March 11, 2021
Education technology, commonly known as EdTech, was a rapidly growing sector even before the pandemic upended traditional ways of teaching and learning. Over the past year, it has morphed from merely valued-added to critical as remote learning became the norm nationwide. Recent data suggests that 24% of school districts are operating fully in person, which leaves the remainder fully remote or hybrid. And many districts are building some form of hybrid instruction into their plans for 2022 and beyond, making investment in technology a priority.
The Future of Ed-Tech
In a survey of 1,200 teachers (by Promethean), 82 percent said traditional teaching and tech will become increasingly intertwined over the next decade. According to NewSchools, which in early 2019 launched its Expanded Definition of Student Success Ed Tech Challenge, “the most promising tech innovations will support the development of a range of social-emotional competencies, cognitive skills, and attributes of positive learning environments.”
“Now that so many educators have had to communicate, learn and teach through the online medium, it can’t be ignored as an option to consider in the future, nor can the question be ignored of what tools could be brought to bear to improve the quality of learning in online and place-based environments,” Zachary Pardos, an assistant professor at UC Berkeley’s Graduate School of Education and the School of Information, told the Berkeley News last spring. “This is an opportunity to reflect on the challenges experienced during the pandemic, challenges such as lack of engagement and lack of a sense of connection with students. How can appropriate application of adaptive technology make online learning experiences whole, from both teacher and student perspectives?”
Funding Ed-Tech Solutions
Of course, more tech requires more funding — particularly in areas of the country (there are many of them) that typically get short-changed. A recent study by the Century Foundation think tank found that while public education in America is underfunded by $150 billion in general, “School districts with high concentrations of Latinx and Black students are much more likely to be underfunded than majority white districts, and face much wider funding gaps, an average deficit of more than $5,000 per student.”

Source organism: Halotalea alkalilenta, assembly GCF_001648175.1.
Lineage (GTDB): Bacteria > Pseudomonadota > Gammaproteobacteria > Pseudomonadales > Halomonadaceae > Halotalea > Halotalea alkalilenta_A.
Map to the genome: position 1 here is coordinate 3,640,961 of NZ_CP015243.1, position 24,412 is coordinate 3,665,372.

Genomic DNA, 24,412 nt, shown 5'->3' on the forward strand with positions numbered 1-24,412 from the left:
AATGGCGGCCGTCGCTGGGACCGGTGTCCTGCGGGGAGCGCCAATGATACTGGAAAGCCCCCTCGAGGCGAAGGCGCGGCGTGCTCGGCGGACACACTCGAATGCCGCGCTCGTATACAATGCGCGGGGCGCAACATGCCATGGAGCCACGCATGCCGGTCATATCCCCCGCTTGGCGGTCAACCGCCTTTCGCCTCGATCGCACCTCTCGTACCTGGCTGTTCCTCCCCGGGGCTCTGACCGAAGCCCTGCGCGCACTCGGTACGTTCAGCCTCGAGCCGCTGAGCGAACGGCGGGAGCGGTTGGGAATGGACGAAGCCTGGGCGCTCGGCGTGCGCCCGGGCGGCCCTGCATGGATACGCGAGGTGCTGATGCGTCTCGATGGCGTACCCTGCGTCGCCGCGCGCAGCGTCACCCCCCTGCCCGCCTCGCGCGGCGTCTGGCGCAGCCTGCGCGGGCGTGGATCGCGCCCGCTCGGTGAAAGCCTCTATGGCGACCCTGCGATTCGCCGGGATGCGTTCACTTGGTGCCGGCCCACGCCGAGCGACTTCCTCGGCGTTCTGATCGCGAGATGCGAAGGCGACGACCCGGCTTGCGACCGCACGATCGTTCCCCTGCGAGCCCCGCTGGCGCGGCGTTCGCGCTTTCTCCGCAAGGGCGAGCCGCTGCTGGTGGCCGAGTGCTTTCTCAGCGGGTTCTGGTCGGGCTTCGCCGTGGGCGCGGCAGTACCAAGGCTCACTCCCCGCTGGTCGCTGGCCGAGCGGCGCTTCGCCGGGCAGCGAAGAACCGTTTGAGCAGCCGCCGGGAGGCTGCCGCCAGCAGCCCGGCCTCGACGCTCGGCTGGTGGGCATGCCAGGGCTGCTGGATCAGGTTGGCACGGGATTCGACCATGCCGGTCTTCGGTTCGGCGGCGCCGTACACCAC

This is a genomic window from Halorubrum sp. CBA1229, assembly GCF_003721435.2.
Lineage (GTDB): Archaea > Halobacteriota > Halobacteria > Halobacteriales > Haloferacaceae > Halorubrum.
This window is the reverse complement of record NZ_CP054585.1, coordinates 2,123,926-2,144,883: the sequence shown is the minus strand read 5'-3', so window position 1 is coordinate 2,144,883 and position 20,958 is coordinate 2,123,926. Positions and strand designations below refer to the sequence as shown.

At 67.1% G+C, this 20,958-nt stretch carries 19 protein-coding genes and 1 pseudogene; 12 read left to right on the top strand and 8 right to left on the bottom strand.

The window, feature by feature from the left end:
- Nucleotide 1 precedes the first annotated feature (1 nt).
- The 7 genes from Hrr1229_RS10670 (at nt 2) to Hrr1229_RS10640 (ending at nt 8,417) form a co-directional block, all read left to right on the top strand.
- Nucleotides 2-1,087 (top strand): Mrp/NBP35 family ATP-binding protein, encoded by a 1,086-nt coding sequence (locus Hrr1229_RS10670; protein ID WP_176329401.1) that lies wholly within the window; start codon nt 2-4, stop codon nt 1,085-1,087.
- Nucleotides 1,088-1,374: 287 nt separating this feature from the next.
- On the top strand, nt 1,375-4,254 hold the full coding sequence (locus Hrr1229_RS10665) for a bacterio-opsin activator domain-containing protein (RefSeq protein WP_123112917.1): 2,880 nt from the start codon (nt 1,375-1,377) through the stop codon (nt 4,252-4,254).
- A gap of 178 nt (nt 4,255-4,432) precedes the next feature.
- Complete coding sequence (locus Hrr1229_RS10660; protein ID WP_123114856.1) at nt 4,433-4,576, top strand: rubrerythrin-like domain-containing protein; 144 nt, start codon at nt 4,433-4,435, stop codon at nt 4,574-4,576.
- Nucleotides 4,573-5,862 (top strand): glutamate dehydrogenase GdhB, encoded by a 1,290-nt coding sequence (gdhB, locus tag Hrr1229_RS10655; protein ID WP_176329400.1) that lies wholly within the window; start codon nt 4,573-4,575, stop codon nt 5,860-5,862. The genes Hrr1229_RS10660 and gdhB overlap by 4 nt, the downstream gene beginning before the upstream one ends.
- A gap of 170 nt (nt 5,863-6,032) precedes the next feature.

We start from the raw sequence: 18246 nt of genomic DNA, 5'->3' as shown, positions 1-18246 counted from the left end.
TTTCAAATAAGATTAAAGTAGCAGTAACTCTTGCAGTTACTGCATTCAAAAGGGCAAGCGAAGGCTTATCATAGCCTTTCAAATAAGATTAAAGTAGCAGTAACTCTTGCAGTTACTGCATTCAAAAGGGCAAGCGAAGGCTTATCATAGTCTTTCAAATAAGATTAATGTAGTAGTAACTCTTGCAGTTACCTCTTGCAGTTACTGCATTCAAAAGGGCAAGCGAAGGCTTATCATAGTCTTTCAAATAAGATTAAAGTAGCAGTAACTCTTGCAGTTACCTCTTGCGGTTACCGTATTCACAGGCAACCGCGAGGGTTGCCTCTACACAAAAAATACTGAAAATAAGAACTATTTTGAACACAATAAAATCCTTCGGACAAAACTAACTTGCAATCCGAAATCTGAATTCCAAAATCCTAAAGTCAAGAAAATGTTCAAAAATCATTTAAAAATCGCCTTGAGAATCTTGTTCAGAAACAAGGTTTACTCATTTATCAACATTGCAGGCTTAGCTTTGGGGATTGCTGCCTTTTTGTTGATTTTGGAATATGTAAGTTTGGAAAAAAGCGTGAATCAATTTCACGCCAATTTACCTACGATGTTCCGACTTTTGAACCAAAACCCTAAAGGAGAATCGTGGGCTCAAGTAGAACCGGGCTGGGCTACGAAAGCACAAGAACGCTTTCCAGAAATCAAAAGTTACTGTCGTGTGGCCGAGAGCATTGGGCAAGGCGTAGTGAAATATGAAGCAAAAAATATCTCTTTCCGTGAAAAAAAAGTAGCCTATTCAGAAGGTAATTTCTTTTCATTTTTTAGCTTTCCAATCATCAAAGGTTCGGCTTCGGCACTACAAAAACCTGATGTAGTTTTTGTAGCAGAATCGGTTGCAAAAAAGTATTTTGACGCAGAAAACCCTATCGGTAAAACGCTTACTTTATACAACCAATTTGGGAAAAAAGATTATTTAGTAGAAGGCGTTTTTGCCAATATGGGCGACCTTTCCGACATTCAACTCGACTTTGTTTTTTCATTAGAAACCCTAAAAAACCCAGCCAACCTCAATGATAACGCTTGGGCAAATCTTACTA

So if the government won’t step in, who will? In a story titled Re-Envisioning ‘Innovative Schools’ for 2021, the Overdeck Family Foundation strongly advocated for philanthropic assistance to make “supply-side bets on digital core curriculum that facilitates both grade-level and personalized learning.” The essay went on to discuss specific areas in which smart and targeted investment would be most useful, including tech-enabled math curricula, literacy interventions to address the reading gap between students of different economic means, and tutoring. Unfortunately, it noted, edtech budgets are often wasted on ineffective tech tools rather than ones that actually improve learning. “Improving evidence-based decision-making in edtech purchasing is both critical and timely in the wake of COVID-19,” it concluded.
Security is Vital
Technology without security, experts will tell you, is very likely to create more problems than it solves. Without proper tools and protocols to guard student data and privacy, educational institutions are just asking for trouble. Big trouble. Here’s a disconcerting bit from the Cybersecurity Infrastructure & Security Agency, dated Dec. 10, 2020, that drives that point home: “The FBI, CISA, and MS-ISAC have received numerous reports of ransomware attacks against K-12 educational institutions. In these attacks, malicious cyber actors target school computer systems, slowing access, and—in some instances—rendering the systems inaccessible for basic functions, including distance learning. Adopting tactics previously leveraged against business and industry, ransomware actors have also stolen—and threatened to leak—confidential student data to the public unless institutions pay a ransom.”
That’s not a warning to ignore. It shouldn’t inhibit innovation, though. As with any tech that’s Internet-linked, sufficient protective measures are key to avoiding critical mishaps. With those in place, the pros of technologically enhanced education can far outweigh the cons. As the American philosopher and educational reformer John Dewey put it decades ago, “If we teach today as we taught yesterday, we rob our children of tomorrow.”
To gain more insight into cybersecurity trends in 2021 and actionable steps you can take to protect your data and assets, listen to our latest virtual event, Understanding the Real Costs of a Data Breach, featuring Mishaal Khan, Mindsight Cybersecurity Leader and Certified Ethical Hacker.
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